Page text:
by Reg Green (December 2022)
First Successful Organ Transplant, Joel Babb
A few weeks ago I held in my arms a vibrant, good-looking woman with whom, to put it delicately, I’ve had an ongoing ‘relationship’ since she was in her teens. At that time I was 65.
The grotesque disparity in ages has never bothered either of us: unwisely, perhaps, we even flaunt it. Her husband doesn’t seem to mind, so we are quite open about it even in front of him. Her name is Maria Pia Pedala, she lives in Sicily and we first met in 1995.
A few weeks earlier, meeting me, or in fact meeting anyone, would have seemed very unlikely. In the fall of 1994, she had been on her deathbed because of the sudden onset of kidney failure. Her doctor told me later, “We’d given up on her.”
It was a time of crisis for my wife, Maggie, and me too. Our seven-year old son, Nicholas, had just died from a bullet fired at our car as we drove on the main road from Naples to Sicily on a family vacation. It turned out later that two gunmen had mistaken our rented car, with its Rome license plates, for one carrying a cargo of jewelry to retail stores.
We donated Nicholas’ organs and corneas to seven Italians: two of them going blind, four of them hanging on and Maria Pia, given up on. From the beginning they’ve all thought of Nicholas with great affection.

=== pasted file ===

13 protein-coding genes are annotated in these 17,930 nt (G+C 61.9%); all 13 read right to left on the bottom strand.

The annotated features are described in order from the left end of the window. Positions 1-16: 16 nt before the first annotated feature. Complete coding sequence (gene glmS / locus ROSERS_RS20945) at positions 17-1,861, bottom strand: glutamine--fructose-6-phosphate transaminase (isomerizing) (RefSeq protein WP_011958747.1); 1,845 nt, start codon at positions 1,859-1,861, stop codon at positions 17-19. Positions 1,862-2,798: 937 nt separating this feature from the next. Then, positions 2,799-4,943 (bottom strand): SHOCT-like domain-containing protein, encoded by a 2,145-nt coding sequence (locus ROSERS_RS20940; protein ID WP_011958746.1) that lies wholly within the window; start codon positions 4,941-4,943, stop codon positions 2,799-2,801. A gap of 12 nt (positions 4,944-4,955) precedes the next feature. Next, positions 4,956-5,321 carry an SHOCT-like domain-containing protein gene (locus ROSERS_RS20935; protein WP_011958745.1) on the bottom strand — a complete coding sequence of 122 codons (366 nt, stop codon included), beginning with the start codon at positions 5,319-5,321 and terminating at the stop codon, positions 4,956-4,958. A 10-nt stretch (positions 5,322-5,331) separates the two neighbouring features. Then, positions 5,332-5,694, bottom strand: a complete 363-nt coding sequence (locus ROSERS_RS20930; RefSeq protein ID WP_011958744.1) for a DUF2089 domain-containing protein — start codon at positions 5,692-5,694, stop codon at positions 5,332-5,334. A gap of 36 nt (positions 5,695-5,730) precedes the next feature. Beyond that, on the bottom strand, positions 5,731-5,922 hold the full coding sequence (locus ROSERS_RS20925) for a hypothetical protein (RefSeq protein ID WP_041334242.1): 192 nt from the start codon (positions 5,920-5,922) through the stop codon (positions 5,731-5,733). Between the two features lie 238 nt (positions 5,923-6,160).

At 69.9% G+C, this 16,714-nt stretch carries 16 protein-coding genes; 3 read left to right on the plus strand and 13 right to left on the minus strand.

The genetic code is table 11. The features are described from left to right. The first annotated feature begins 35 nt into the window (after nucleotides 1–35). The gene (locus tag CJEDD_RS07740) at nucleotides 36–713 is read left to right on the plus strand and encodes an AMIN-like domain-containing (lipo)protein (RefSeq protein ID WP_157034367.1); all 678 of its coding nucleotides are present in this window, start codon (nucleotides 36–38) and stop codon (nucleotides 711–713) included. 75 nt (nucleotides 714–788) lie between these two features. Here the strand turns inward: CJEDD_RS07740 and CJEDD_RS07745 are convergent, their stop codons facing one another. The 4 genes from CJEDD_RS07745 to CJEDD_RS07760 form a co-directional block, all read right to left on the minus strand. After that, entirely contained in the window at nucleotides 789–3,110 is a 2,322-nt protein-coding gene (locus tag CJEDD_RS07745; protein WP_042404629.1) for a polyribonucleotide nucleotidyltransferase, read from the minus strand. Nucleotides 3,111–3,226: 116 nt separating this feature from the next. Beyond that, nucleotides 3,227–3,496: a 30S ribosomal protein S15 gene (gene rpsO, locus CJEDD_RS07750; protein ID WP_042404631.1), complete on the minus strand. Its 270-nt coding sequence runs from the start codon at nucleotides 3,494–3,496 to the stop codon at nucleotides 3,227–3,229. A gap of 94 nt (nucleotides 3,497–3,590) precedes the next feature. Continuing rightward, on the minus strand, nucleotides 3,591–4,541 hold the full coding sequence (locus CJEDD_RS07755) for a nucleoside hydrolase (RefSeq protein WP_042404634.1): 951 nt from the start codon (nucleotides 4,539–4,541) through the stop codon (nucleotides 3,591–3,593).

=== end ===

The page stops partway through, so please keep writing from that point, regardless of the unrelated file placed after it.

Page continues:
One, Andrea Mongiardo, a boy of 15, who until the transplant had to be given transfusions of blood products twice a week to keep his heart going, told anyone who asked how he felt that he used to have a broken-down old jalopy inside him. Now, he said, he had a Ferrari.
For Maggie and me, of course, nothing has been the same without Nicholas. But it’s some consolation that twenty-eight years later, five of the seven are still alive. Better still, in the 10 years after he died, organ donation rates in Italy tripled so that thousands of people were saved from an early death.
Maria Pia, now 47, gets up by 5.30 every morning and does all those innumerable tasks around the house that women like her do to keep a family of four well looked after. “Physically, I can do anything any fit person of my age can do,” she told me with a touch of pride when we met a couple of months ago at a conference on transplantation organized by the University of Messina Polyclinic, the hospital where Nicholas died.
And when she pointed out that she wears glasses now and said, “I’m getting old,” getting old somehow seemed very reassuring.